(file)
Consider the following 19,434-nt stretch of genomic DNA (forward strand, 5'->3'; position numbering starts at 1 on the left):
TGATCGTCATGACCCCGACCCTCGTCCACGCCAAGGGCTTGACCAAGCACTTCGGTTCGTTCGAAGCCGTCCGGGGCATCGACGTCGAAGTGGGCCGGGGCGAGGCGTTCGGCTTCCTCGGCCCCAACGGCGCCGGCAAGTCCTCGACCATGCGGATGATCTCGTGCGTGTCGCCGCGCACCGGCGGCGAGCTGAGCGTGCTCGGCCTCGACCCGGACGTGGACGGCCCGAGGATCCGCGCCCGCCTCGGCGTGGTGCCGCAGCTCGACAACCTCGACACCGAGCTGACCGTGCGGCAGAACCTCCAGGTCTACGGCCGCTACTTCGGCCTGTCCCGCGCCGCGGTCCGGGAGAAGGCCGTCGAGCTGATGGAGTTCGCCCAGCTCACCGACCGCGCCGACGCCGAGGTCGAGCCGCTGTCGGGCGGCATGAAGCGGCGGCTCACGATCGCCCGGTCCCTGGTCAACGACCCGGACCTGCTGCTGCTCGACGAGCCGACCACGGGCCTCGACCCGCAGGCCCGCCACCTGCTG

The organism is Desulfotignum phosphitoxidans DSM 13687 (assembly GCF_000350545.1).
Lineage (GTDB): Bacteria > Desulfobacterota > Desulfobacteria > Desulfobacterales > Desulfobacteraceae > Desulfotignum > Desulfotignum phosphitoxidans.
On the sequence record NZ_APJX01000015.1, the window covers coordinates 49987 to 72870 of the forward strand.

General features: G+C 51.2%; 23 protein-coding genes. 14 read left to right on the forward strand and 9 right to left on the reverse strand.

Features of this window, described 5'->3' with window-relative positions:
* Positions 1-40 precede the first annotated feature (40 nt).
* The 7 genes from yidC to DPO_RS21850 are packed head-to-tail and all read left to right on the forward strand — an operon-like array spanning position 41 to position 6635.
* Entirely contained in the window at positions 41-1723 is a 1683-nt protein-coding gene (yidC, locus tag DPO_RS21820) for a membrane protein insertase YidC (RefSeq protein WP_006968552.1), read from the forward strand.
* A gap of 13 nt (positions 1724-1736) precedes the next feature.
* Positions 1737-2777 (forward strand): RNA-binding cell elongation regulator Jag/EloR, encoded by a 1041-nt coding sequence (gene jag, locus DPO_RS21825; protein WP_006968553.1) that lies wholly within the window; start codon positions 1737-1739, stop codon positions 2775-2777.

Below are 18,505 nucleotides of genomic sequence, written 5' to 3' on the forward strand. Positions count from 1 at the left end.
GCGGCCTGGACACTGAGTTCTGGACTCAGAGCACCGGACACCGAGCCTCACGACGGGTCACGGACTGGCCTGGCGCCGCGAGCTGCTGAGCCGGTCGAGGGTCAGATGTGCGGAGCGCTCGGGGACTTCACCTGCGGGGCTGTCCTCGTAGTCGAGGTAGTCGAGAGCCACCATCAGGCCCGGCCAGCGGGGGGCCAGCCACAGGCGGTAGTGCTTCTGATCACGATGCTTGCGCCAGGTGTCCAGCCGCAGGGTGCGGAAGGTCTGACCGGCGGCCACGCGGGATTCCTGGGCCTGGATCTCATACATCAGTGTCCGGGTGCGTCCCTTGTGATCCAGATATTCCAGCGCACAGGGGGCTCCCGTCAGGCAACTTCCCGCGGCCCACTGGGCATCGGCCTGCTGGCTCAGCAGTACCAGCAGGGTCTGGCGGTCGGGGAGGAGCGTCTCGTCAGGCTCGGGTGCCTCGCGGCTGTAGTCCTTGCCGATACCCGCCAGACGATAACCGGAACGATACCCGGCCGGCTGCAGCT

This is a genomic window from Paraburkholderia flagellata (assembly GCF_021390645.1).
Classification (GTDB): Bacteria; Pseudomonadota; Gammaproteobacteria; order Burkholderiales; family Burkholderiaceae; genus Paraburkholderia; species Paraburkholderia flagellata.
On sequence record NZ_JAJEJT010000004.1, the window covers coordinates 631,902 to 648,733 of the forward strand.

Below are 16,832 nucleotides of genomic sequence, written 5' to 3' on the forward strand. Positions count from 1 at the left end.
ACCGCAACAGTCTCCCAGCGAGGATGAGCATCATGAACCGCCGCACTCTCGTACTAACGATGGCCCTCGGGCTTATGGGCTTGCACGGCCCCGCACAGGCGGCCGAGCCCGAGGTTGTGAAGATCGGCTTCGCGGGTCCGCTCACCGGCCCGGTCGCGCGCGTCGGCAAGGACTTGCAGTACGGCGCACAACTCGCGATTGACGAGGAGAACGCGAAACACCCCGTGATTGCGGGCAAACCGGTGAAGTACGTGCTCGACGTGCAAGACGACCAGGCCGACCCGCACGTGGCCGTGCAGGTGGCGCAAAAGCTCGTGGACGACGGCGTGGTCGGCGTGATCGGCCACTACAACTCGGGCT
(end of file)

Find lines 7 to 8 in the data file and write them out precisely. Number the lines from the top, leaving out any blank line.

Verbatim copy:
Features of this window, described 5'->3' with window-relative positions:
* Positions 1-40 precede the first annotated feature (40 nt).